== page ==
The main issue, really, is not what taxes Mr. Trump did or did not pay after the big loss. The big issue is what taxes he did or did not pay beforehand.
If we're going to tax income, the principle of net operating loss carry-forward (this sort of taxese by itself tells you a lot about what's wrong with the system) makes a lot of sense. Suppose you run a business that makes $1,000,000 in even years, and loses $900,000 in odd years. On average, you make $50,000 per year. But if you pay a 40% Federal income tax rate (plus state, local, etc.) in the good years, then you pay $200,000 per year on average in taxes, a 400% tax rate.
So, if Mr. Trump really had earned $1,000,000,000 of income, paid taxes on that income, then lost $900,000,000 as reported, allowing him to deduct future income against that $900,000,000 until he pays taxes only on the net $100,000,000 makes abundant sense. (I'm struggling to keep track of the zeros here.)
Now you see the big issue. The real question is, did Mr. Trump actually make income, pay taxes, and then suffer that $900,000,000 loss? Or, did other people suffer the loss, and Mr. Trump got to use the losses to protect his future income? Or, are the losses basically fictitious? The reporting (New York Times ) suggests the latter
...net operating loss, or N.O.L., allows a dizzying array of deductions, business expenses, real estate depreciation, losses from the sale of business assets and even operating losses to flow from the balance sheets of those partnerships, limited liability companies and S corporations onto the personal tax returns of men like Mr. Trump.The follow up offered more detail on where fictitious or other people's losses come from:
... he might have been able to record write-downs of assets under a doctrine known as “abandonment,” an aggressive accounting tactic used when an investor walks away from a worthless or nearly worthless asset and writes off the entire capital investment in the property. ["The" does not mean "his?"]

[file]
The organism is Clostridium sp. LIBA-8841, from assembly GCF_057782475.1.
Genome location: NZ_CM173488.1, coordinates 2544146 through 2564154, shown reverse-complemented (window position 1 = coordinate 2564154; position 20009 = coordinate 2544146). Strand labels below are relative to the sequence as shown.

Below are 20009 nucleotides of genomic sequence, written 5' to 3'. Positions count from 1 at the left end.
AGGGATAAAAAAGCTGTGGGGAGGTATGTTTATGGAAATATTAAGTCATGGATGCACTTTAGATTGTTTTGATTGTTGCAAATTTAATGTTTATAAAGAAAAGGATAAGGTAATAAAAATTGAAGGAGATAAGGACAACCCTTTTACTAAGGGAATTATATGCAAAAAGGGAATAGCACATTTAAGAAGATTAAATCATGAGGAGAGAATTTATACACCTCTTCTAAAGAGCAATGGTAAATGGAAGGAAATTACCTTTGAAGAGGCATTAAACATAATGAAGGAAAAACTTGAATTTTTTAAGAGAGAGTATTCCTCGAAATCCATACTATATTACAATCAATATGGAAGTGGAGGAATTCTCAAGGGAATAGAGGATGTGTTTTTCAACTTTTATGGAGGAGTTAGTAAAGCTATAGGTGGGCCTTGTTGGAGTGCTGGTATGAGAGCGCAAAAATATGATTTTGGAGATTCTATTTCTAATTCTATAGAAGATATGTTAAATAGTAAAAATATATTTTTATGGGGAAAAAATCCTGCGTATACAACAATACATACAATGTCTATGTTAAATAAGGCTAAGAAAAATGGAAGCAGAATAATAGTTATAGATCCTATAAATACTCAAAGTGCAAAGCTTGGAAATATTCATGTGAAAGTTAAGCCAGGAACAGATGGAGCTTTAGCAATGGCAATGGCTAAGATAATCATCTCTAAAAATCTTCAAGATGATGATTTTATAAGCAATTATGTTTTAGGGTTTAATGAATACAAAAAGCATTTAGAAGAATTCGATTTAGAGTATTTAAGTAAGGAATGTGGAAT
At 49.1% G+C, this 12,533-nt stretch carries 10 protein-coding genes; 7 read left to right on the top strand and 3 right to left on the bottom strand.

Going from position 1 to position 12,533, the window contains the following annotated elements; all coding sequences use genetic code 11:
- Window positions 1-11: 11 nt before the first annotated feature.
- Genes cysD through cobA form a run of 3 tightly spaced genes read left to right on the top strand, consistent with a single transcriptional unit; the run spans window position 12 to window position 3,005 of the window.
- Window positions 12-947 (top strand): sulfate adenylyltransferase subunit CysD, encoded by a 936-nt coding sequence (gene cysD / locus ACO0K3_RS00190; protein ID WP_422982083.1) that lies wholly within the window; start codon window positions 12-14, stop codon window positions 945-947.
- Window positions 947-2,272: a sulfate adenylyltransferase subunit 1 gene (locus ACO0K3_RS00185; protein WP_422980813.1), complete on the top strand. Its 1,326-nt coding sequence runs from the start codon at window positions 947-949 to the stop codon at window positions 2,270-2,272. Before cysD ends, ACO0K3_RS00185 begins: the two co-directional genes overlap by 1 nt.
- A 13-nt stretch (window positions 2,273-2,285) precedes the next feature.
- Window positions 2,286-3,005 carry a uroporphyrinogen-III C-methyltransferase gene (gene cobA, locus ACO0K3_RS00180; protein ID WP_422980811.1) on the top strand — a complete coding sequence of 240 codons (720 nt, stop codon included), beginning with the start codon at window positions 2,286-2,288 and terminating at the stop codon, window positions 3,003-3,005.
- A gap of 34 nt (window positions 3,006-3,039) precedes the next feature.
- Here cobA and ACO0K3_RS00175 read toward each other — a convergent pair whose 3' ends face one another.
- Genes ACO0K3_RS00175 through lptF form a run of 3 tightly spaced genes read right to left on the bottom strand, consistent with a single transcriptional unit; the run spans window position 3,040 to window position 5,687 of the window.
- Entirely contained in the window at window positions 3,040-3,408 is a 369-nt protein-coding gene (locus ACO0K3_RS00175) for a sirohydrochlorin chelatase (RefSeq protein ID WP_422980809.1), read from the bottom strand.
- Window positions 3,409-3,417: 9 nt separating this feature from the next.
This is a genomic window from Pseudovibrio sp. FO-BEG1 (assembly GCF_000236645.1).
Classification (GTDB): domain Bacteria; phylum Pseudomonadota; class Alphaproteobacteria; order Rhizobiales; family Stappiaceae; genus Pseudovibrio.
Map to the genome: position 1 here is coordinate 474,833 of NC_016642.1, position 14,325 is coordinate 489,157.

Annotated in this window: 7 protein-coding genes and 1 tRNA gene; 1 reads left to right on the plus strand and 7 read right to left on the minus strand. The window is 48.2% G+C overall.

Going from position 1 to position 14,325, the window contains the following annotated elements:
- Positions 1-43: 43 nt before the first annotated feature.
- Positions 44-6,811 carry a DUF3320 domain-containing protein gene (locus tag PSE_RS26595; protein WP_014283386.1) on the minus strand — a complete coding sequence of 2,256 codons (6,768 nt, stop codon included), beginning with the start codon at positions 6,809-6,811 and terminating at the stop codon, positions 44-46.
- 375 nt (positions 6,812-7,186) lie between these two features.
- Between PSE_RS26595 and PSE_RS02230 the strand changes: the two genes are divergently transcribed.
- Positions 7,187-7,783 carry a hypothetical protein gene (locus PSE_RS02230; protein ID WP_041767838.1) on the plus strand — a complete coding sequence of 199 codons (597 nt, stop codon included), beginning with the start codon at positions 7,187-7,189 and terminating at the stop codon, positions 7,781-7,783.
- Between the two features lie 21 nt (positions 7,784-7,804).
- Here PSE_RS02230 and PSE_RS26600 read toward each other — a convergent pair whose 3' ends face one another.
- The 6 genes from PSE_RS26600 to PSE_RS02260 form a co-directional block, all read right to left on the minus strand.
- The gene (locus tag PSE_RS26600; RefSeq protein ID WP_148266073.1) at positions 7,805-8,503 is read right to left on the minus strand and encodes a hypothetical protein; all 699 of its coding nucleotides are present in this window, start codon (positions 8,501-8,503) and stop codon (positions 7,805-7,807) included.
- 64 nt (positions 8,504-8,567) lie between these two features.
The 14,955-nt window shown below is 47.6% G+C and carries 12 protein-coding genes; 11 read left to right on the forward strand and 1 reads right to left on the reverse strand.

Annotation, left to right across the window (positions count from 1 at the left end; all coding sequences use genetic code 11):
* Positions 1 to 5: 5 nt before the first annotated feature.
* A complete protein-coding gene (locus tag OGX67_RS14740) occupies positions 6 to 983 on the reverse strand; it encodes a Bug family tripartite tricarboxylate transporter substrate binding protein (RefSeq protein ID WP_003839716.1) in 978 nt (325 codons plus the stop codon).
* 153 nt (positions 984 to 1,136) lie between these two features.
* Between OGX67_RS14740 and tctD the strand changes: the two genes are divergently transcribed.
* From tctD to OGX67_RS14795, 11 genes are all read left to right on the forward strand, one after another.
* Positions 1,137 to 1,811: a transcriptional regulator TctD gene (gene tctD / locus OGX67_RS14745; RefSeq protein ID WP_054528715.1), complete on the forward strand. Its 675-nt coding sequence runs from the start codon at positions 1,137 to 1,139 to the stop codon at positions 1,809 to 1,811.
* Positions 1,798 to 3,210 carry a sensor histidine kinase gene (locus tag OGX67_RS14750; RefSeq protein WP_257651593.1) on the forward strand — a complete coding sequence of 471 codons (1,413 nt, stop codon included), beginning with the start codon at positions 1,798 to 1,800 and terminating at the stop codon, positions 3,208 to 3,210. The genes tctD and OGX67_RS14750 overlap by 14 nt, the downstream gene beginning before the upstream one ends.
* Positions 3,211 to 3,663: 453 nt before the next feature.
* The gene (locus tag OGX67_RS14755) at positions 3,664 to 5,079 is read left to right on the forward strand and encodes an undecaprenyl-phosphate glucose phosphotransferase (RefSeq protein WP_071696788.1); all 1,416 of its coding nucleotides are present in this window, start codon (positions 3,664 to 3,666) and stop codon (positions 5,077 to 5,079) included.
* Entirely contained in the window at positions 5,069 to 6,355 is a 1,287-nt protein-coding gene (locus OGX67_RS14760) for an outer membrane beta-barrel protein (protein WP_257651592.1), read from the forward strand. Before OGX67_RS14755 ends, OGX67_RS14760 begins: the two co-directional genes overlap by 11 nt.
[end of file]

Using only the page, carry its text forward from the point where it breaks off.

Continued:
... Mr. Trump personally guaranteed $832 million of debt related to his casinos and other assets. Under tax code provisions available to real estate developers, he could take the full amount as a deduction even if he didn’t invest a dime of his own money. [my emphasis]
Ordinarily, that deduction would be recaptured when the debt was forgiven or the underlying assets sold. If the debt were forgiven, Mr. Trump would have to report that as income. But there are various exceptions. If Mr. Trump was insolvent at the time — if his debts exceeded his assets — he might have avoided having to report the forgiveness of debt as income...
There are other provisions, too, that might have allowed Mr. Trump to deduct the loans but never have to report them as income.
Real estate developers are also uniquely able to realize losses as soon as they occur, but defer gains, often indefinitely, through such tactics as like-kind exchanges. “It’s heads Trump wins, and tails the government loses,” Mr. Knoll said.As a simple version, lunch conversation had the following anecdote: If you rent out property here, you can depreciate the cost of the house. But the cost of the house in the bay area is 99% value of land which doesn't depreciate. So you can cut your taxable income by this fictitious depreciation. I don't know if it's true, but it is a similar story.
Now, for lessons.
Income and corporate taxes. Compare this outcome to a consumption tax. Suppose that no matter what his income, Mr. Trump had to pay, say, 25% VAT on
...Mr. Trump’s opulent lifestyle over the years. At the nadir of his personal financial crisis in the early 1990s, his lenders put him on an annual “budget” of $450,000 in personal expenses — more than enough to sustain his lifestyle of lavish homes, private jets, country clubs and golf coursesAssuming that he did not, in fact, pay 40% taxes on the $900,000,000 before he "lost" it, he would have ended up paying a lot more in consumption taxes. A consumption tax can be more progressive than an income tax. The attempt to tax income is at the root of all this mess.